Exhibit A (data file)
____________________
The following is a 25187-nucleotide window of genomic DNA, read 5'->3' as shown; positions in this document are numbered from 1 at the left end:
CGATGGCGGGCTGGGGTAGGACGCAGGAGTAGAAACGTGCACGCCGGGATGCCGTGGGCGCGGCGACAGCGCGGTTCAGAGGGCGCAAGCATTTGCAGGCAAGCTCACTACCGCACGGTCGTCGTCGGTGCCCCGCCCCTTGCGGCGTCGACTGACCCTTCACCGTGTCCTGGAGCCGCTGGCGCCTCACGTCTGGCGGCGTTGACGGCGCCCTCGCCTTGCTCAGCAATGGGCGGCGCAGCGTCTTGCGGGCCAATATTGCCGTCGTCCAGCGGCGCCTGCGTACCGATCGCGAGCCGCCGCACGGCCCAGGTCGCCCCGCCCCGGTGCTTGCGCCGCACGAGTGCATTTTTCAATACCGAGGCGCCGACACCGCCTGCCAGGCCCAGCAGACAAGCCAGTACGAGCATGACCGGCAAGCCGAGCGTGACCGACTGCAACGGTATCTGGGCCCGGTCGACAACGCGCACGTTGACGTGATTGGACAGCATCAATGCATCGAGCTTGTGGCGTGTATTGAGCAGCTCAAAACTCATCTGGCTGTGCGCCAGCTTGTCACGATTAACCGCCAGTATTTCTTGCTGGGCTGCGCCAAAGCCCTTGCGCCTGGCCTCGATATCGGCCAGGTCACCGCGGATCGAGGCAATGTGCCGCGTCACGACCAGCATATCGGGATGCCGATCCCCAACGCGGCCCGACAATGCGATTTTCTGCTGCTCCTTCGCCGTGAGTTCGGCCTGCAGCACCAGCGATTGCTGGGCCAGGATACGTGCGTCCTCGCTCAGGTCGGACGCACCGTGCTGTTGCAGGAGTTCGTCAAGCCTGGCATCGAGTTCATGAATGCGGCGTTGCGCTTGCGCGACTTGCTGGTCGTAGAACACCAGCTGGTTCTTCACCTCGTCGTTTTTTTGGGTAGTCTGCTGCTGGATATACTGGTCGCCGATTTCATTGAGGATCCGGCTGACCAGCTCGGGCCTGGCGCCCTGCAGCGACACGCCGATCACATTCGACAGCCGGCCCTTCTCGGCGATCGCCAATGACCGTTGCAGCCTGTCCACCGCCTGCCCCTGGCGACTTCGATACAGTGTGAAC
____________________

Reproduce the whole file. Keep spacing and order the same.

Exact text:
The following is a 25187-nucleotide window of genomic DNA, read 5'->3' as shown; positions in this document are numbered from 1 at the left end:
CGATGGCGGGCTGGGGTAGGACGCAGGAGTAGAAACGTGCACGCCGGGATGCCGTGGGCGCGGCGACAGCGCGGTTCAGAGGGCGCAAGCATTTGCAGGCAAGCTCACTACCGCACGGTCGTCGTCGGTGCCCCGCCCCTTGCGGCGTCGACTGACCCTTCACCGTGTCCTGGAGCCGCTGGCGCCTCACGTCTGGCGGCGTTGACGGCGCCCTCGCCTTGCTCAGCAATGGGCGGCGCAGCGTCTTGCGGGCCAATATTGCCGTCGTCCAGCGGCGCCTGCGTACCGATCGCGAGCCGCCGCACGGCCCAGGTCGCCCCGCCCCGGTGCTTGCGCCGCACGAGTGCATTTTTCAATACCGAGGCGCCGACACCGCCTGCCAGGCCCAGCAGACAAGCCAGTACGAGCATGACCGGCAAGCCGAGCGTGACCGACTGCAACGGTATCTGGGCCCGGTCGACAACGCGCACGTTGACGTGATTGGACAGCATCAATGCATCGAGCTTGTGGCGTGTATTGAGCAGCTCAAAACTCATCTGGCTGTGCGCCAGCTTGTCACGATTAACCGCCAGTATTTCTTGCTGGGCTGCGCCAAAGCCCTTGCGCCTGGCCTCGATATCGGCCAGGTCACCGCGGATCGAGGCAATGTGCCGCGTCACGACCAGCATATCGGGATGCCGATCCCCAACGCGGCCCGACAATGCGATTTTCTGCTGCTCCTTCGCCGTGAGTTCGGCCTGCAGCACCAGCGATTGCTGGGCCAGGATACGTGCGTCCTCGCTCAGGTCGGACGCACCGTGCTGTTGCAGGAGTTCGTCAAGCCTGGCATCGAGTTCATGAATGCGGCGTTGCGCTTGCGCGACTTGCTGGTCGTAGAACACCAGCTGGTTCTTCACCTCGTCGTTTTTTTGGGTAGTCTGCTGCTGGATATACTGGTCGCCGATTTCATTGAGGATCCGGCTGACCAGCTCGGGCCTGGCGCCCTGCAGCGACACGCCGATCACATTCGACAGCCGGCCCTTCTCGGCGATCGCCAATGACCGTTGCAGCCTGTCCACCGCCTGCCCCTGGCGACTTCGATACAGTGTGAAC